Measurement System Analysis Procedure for Spectroscopy

Ensuring parts meet specification is crucial and so it helps to have confidence in your measurement system. Parts that don’t meet specification, whether gauging composition or measuring thickness, mean rework, additional scrap, in-field failure and possible reputational damage.

Measurement system analysis (MSA) procedures have been called for by internationally recognized quality management systems (QMS). Now a robust MSA must be in place before you can become certified for international quality standards.

The measurement uncertainty for spectroscopy measurements will be calculated as part of this. In the automotive industry, the IATF 16949 standard is the most widespread standard for quality designed to be implemented in conjunction with ISO 9001. Measurement system analysis is exclusively dealt with through a clause in section 7 of the IATF 16949. Calculating and applying the measurement uncertainty is crucial for laboratories that are accredited according to DIN EN ISO/IEC 17025.

MSA in Spectroscopy

The measurement system in XRF, LIBS and OES analyses includes the following:

  • The spectroscopy equipment operators.
    Their training and access levels on the instrument are likely included here. For example, more experienced personnel may have access to more features with some analyzers.
  • The testing process.
    Making sure that the correct procedures are followed. For example, when using the analyzer and including calculations for measurement uncertainty, the correct program must be selected.
  • The analyzer (XRF, LIBS or OES) and associated software.
    The detection limits as demanded by the final specification need to be met by the analyzer and the instrument needs to be properly maintained.
  • Calibration (reference) samples and procedure.
    A calibration frequency needs to be set and the suitability of reference samples for the application assessed. For example, the composition of the reference sample and the production samples must be similar.
  • The components to be measured.
    The condition and preparation of the samples must be consistent.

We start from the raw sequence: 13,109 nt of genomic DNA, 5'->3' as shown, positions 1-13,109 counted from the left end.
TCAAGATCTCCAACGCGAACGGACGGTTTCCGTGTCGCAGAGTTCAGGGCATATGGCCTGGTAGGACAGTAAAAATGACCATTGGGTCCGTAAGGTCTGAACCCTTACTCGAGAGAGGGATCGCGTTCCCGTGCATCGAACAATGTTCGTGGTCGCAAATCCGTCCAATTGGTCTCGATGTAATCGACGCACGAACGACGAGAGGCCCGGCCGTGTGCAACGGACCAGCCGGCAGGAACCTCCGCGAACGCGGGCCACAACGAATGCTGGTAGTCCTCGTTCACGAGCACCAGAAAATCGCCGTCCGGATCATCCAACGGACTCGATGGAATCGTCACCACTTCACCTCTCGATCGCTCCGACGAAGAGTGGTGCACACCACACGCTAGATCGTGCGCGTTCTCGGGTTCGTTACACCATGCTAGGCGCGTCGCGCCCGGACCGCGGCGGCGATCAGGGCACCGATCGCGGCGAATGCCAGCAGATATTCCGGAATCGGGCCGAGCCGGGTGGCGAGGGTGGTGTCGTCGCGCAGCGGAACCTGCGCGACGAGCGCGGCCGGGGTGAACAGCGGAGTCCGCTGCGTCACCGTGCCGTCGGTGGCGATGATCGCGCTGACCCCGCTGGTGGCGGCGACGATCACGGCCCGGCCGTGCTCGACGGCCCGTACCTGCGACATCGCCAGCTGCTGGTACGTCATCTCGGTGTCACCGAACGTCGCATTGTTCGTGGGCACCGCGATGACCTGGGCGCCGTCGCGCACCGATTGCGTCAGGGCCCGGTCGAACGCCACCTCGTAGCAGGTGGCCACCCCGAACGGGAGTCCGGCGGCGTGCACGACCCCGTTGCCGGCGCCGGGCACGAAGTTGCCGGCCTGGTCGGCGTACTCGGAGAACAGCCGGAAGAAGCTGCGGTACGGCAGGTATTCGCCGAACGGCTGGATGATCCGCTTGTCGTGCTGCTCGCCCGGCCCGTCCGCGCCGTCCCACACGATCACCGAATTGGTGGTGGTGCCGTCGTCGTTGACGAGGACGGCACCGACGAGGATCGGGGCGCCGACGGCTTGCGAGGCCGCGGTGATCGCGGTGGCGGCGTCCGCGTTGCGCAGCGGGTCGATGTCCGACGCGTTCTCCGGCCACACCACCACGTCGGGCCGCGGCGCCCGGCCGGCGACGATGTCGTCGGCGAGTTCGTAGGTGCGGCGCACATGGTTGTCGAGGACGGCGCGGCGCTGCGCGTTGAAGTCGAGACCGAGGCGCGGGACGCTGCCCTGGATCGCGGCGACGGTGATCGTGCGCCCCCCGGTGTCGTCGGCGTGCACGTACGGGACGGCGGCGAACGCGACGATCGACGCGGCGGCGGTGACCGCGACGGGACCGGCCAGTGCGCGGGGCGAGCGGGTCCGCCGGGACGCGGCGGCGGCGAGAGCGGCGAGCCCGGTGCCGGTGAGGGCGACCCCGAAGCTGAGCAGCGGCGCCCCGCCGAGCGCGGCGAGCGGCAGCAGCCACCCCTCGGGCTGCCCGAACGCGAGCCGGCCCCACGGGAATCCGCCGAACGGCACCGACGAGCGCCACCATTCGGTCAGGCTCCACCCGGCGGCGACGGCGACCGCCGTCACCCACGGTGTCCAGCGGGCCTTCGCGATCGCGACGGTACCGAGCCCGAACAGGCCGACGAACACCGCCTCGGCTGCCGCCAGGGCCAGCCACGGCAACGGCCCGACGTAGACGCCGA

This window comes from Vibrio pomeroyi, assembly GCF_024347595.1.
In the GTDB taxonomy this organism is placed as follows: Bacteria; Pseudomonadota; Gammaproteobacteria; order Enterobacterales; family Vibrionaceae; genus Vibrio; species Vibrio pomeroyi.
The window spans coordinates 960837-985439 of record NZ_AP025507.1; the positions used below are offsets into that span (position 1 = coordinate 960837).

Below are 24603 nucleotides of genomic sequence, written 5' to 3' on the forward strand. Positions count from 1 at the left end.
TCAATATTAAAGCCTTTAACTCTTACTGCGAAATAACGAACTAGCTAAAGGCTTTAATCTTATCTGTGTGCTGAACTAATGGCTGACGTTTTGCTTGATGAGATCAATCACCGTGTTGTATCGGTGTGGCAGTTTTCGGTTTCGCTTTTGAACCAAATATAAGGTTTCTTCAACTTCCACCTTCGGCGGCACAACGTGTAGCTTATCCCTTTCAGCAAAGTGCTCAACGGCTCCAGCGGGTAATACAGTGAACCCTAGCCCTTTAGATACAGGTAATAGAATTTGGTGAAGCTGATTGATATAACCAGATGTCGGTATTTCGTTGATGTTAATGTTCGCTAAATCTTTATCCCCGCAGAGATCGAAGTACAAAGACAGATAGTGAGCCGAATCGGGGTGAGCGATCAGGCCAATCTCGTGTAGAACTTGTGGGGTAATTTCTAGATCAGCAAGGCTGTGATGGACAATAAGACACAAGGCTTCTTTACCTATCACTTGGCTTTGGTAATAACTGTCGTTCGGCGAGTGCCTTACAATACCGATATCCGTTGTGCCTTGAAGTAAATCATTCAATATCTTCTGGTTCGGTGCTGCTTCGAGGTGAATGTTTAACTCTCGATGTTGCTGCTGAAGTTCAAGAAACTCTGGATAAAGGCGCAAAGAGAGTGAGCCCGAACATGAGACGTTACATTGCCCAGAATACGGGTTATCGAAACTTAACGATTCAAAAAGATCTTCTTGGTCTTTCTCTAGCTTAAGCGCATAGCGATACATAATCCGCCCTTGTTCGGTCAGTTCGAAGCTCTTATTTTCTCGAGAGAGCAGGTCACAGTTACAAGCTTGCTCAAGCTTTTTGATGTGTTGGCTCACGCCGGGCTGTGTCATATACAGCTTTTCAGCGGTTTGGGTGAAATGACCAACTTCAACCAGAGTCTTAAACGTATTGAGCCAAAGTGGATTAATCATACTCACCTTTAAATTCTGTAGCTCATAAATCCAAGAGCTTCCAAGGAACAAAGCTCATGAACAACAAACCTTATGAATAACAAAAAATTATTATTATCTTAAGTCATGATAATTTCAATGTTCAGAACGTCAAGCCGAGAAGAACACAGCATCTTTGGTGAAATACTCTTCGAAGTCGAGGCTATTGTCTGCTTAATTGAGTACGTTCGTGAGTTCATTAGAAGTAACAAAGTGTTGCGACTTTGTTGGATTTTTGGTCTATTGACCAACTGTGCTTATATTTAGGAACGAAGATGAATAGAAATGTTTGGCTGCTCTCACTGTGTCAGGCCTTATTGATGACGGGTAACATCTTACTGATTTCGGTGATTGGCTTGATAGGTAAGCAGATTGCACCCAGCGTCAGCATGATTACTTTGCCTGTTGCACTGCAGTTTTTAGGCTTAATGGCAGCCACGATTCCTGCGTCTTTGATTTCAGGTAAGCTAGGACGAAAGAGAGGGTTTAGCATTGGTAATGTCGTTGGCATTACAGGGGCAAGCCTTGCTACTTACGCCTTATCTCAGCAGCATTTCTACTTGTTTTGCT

• Environmental factors.
    For example, temperature, pressure and humidity

As with any quality management system, with an MSA you first need to understand what the correct procedures are. These then need to be documented and steps need to be taken to ensure those procedures are met in production. To maintain certification, frequent management review meetings are required to assess whether quality standards are being met and whether any improvements can be made.

A robust measurement system analysis procedure that includes measurement uncertainty is essential for selling into industries that require high-quality standards such as the automotive industry. Once the new MSA procedures are implemented into operations, they soon become second nature. For example, correctly implemented spectroscopy instruments can carry out the relevant statistical analysis calculations.

Measurement Uncertainty in Detail

In spectroscopy, accurately calculating the margin of error in measurements is a fundamental part of an MSA procedure. There are several methods for this, including the ISO-recognized GUM method, which requires a calibrated reference sample. Or, if a reference sample is not available, the margin of error can be estimated using a different method.

This information has been sourced, reviewed and adapted from materials provided by Hitachi High-Tech Analytical Science.

For more information on this source, please visit Hitachi High-Tech Analytical Science.


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